‘HELLBOY 2’ UPDATE
Mike Mignola gives a behind-the-scenes scoop from the set in Prague and talks about his upcoming horror novel
By Andy Serwin
Posted August 28, 2007 9:20 AM
Hellboy has conquered comics, animation and Hollywood, but the spotlight falls on creator Mike Mignola when his first prose novel—Baltimore, or The Steadfast Tin Soldier and the Vampire, co-written with Christopher Golden and courtesy of Bantam Books—hits bookstores today.
The fledgling novelist just returned from a trip to Prague and Budapest, where filming for “Hellboy 2: The Golden Army,” directed by Guillermo del Toro and starring Ron Perlman as the eponymous hero, is under way. He opened the book for Wizard Universe on what he saw behind the scenes of the movie and talked a bit about his first foray into prose fiction with the Gothic vampire thriller (which, by the way, is a must-read for Mignola fans and lovers of authentic horror in the vein of Bram Stoker’s Dracula).
WIZARD: You just got back from your time in Budapest on set of “Hellboy 2: The Golden Army”; how’d your trip go?
MIGNOLA: It was great—and you pronounced “Budapest” correctly, which I usually don’t do. I’m constantly amazed at what del Toro’s doing. The film really looks two or three times bigger than the first picture. And since he doesn’t have two or three times as much money, I have no idea how he’s doing it. But everything looks better. The funny stuff is funnier; the creepy stuff is creepier. It’s just a beautiful-looking movie. It’s very odd, but it’s a beautiful movie.
How much of the production has been completed?
MIGNOLA: They’ve been shooting for a couple of months now, and they’re going until December, so they’re about one-third through. But I saw a lot of footage, because he edits as he goes, so I saw some kind of put-together footage. And the fact that the stuff looks as amazing as it does without all the creature effects and the CG stuff added, it’s really quite amazing.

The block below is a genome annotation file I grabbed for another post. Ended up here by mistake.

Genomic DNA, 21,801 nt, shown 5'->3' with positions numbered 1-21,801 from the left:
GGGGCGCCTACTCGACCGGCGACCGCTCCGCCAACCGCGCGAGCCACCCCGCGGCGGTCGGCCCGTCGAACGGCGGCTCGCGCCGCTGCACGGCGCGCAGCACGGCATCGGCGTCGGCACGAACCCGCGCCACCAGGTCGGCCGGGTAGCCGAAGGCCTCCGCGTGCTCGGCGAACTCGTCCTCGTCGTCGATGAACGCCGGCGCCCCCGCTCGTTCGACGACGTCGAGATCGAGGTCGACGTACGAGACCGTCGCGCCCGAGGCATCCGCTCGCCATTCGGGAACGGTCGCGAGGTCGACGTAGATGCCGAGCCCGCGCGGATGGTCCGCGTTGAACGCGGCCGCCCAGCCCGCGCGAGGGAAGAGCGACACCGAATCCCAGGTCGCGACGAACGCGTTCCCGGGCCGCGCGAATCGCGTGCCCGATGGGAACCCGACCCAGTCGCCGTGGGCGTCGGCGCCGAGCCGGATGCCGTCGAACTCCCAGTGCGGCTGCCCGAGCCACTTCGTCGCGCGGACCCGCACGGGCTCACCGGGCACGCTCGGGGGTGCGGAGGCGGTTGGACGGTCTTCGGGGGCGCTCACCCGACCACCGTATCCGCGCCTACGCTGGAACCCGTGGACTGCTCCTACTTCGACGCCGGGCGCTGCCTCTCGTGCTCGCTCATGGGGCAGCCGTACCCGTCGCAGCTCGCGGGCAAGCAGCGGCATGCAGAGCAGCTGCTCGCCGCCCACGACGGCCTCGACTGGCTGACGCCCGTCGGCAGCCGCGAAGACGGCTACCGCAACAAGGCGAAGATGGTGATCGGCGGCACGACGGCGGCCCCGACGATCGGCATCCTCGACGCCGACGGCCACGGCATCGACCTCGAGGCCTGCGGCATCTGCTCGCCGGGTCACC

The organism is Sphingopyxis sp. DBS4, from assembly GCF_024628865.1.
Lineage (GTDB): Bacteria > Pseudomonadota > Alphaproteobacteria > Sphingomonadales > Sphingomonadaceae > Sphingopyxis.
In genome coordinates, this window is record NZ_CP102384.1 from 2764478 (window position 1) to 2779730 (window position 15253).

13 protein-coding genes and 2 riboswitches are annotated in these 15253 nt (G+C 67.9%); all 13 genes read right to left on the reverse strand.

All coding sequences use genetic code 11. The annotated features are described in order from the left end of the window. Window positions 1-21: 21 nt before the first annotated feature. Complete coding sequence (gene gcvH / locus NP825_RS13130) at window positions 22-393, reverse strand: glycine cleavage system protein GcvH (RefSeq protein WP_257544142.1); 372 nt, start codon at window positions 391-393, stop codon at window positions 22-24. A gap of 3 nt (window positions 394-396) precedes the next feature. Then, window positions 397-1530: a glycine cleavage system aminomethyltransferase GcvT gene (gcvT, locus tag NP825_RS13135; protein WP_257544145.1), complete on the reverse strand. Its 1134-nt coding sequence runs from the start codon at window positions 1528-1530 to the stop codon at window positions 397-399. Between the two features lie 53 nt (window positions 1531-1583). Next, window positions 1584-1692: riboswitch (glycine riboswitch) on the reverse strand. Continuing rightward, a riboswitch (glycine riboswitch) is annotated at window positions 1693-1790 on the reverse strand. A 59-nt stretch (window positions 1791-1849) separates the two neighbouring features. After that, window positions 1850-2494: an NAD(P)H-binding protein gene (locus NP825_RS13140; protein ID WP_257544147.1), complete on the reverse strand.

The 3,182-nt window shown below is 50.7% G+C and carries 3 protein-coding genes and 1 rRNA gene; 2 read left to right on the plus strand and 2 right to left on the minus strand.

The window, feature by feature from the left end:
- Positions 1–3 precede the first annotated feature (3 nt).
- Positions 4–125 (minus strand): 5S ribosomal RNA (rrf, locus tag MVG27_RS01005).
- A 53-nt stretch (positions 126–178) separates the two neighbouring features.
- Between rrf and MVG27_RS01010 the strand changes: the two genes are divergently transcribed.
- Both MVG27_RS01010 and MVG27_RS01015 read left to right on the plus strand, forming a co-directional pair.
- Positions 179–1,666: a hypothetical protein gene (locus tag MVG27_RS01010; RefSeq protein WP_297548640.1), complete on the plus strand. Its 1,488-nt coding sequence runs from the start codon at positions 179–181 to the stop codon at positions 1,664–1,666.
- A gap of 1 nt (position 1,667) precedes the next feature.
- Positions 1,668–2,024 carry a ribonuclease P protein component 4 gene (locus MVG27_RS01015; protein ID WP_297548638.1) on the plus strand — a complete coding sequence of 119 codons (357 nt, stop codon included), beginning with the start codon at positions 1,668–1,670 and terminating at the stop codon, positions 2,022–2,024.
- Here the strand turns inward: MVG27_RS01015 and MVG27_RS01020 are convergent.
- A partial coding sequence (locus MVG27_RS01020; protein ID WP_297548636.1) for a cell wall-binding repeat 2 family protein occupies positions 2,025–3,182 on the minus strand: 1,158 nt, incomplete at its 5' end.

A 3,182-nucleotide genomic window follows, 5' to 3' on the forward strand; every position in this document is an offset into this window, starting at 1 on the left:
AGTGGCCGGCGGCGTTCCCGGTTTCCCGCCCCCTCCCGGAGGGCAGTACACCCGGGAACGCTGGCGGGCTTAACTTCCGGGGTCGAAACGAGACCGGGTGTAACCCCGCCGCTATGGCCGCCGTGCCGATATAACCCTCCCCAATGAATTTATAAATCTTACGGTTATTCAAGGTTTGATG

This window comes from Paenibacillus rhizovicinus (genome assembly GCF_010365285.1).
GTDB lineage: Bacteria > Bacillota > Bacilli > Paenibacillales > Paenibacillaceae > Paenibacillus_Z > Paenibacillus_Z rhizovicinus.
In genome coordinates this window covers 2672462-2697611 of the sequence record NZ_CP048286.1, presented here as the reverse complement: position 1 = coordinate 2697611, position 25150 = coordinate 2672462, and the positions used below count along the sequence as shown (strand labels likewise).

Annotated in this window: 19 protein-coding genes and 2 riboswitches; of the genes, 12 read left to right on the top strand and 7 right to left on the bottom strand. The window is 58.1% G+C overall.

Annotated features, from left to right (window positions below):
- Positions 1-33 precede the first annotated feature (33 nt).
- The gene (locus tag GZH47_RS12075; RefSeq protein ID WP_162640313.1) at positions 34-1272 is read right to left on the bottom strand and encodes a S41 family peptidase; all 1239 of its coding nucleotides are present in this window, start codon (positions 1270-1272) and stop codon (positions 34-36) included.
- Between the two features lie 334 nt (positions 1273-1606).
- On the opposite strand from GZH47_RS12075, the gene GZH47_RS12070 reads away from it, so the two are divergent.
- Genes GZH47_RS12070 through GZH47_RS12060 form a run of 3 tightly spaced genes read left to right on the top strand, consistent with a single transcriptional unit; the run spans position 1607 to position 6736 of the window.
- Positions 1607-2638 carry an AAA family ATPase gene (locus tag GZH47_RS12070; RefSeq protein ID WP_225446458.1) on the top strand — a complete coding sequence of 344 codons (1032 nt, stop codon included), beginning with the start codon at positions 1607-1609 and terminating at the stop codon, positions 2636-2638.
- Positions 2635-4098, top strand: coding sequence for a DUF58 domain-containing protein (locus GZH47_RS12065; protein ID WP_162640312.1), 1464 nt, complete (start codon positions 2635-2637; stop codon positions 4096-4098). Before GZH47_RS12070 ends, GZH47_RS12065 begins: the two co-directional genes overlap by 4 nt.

Any plans on heading out there again before shooting wraps?
MIGNOLA: I would love to be able to go again, but I’ve got such a pile of Hellboy stuff that I’ve got started that needs to get finished that I don’t think I’ll be able to bring my head up for air before the end of the year.
What was your professional capacity on set this time around?
MIGNOLA: Mostly taking up space. Trying not to get in people’s ways. It’s always one of those things where everybody’s really nice to you, but once you leave, they’re thinking, “Thank God, one less guy who’s taking up space.” It’s so much like an army camp—everybody’s running around, everybody’s doing stuff, and you’re sitting there going, “I serve no purpose here whatsoever except to say, ‘Wow, that looks so cool.’”
Okay, let’s switch gears and talk about the book: How did Baltimore come about?
MIGNOLA: This one came about very different than most things I’ve done. This is gonna sound weird. I was actually watching a really boring movie, my mind wandered and I made up probably two-thirds of this story in five minutes. Between the time I got bored with the movie and the time my wife and I walked out of the movie, I had made up most of the story. The movie took place in this Italian village, so it had these beautiful villas with amazing architecture with great old stone crumbling walls. And I thought I wanted to do something cool in that setting. And it just…thwppp…came out.